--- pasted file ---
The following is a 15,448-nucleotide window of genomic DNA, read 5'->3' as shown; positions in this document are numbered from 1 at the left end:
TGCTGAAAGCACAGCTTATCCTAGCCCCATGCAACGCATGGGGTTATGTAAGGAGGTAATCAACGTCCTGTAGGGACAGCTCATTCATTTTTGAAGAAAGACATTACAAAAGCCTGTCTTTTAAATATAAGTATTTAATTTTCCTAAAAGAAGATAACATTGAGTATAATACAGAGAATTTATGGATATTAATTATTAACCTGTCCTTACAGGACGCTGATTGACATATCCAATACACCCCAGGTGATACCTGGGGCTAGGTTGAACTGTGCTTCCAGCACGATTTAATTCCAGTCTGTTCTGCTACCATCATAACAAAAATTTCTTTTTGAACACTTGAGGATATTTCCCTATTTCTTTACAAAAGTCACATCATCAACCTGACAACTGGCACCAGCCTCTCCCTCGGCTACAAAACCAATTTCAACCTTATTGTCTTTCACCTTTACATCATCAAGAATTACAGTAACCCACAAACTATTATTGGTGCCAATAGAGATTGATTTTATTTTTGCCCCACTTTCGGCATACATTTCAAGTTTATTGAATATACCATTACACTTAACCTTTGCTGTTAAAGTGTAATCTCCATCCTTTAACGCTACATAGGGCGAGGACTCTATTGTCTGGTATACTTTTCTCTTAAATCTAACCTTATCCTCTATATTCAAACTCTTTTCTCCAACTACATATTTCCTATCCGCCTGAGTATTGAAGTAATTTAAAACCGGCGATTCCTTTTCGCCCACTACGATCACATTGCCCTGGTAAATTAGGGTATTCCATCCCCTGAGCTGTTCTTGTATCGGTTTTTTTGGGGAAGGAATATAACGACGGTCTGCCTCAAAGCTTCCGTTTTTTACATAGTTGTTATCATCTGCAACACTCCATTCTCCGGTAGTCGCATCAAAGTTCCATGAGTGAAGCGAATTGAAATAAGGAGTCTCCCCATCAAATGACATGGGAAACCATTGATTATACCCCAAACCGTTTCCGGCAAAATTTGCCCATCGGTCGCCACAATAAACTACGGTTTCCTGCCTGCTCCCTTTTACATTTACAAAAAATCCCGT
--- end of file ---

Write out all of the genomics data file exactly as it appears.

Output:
The following is a 15,448-nucleotide window of genomic DNA, read 5'->3' as shown; positions in this document are numbered from 1 at the left end:
TGCTGAAAGCACAGCTTATCCTAGCCCCATGCAACGCATGGGGTTATGTAAGGAGGTAATCAACGTCCTGTAGGGACAGCTCATTCATTTTTGAAGAAAGACATTACAAAAGCCTGTCTTTTAAATATAAGTATTTAATTTTCCTAAAAGAAGATAACATTGAGTATAATACAGAGAATTTATGGATATTAATTATTAACCTGTCCTTACAGGACGCTGATTGACATATCCAATACACCCCAGGTGATACCTGGGGCTAGGTTGAACTGTGCTTCCAGCACGATTTAATTCCAGTCTGTTCTGCTACCATCATAACAAAAATTTCTTTTTGAACACTTGAGGATATTTCCCTATTTCTTTACAAAAGTCACATCATCAACCTGACAACTGGCACCAGCCTCTCCCTCGGCTACAAAACCAATTTCAACCTTATTGTCTTTCACCTTTACATCATCAAGAATTACAGTAACCCACAAACTATTATTGGTGCCAATAGAGATTGATTTTATTTTTGCCCCACTTTCGGCATACATTTCAAGTTTATTGAATATACCATTACACTTAACCTTTGCTGTTAAAGTGTAATCTCCATCCTTTAACGCTACATAGGGCGAGGACTCTATTGTCTGGTATACTTTTCTCTTAAATCTAACCTTATCCTCTATATTCAAACTCTTTTCTCCAACTACATATTTCCTATCCGCCTGAGTATTGAAGTAATTTAAAACCGGCGATTCCTTTTCGCCCACTACGATCACATTGCCCTGGTAAATTAGGGTATTCCATCCCCTGAGCTGTTCTTGTATCGGTTTTTTTGGGGAAGGAATATAACGACGGTCTGCCTCAAAGCTTCCGTTTTTTACATAGTTGTTATCATCTGCAACACTCCATTCTCCGGTAGTCGCATCAAAGTTCCATGAGTGAAGCGAATTGAAATAAGGAGTCTCCCCATCAAATGACATGGGAAACCATTGATTATACCCCAAACCGTTTCCGGCAAAATTTGCCCATCGGTCGCCACAATAAACTACGGTTTCCTGCCTGCTCCCTTTTACATTTACAAAAAATCCCGT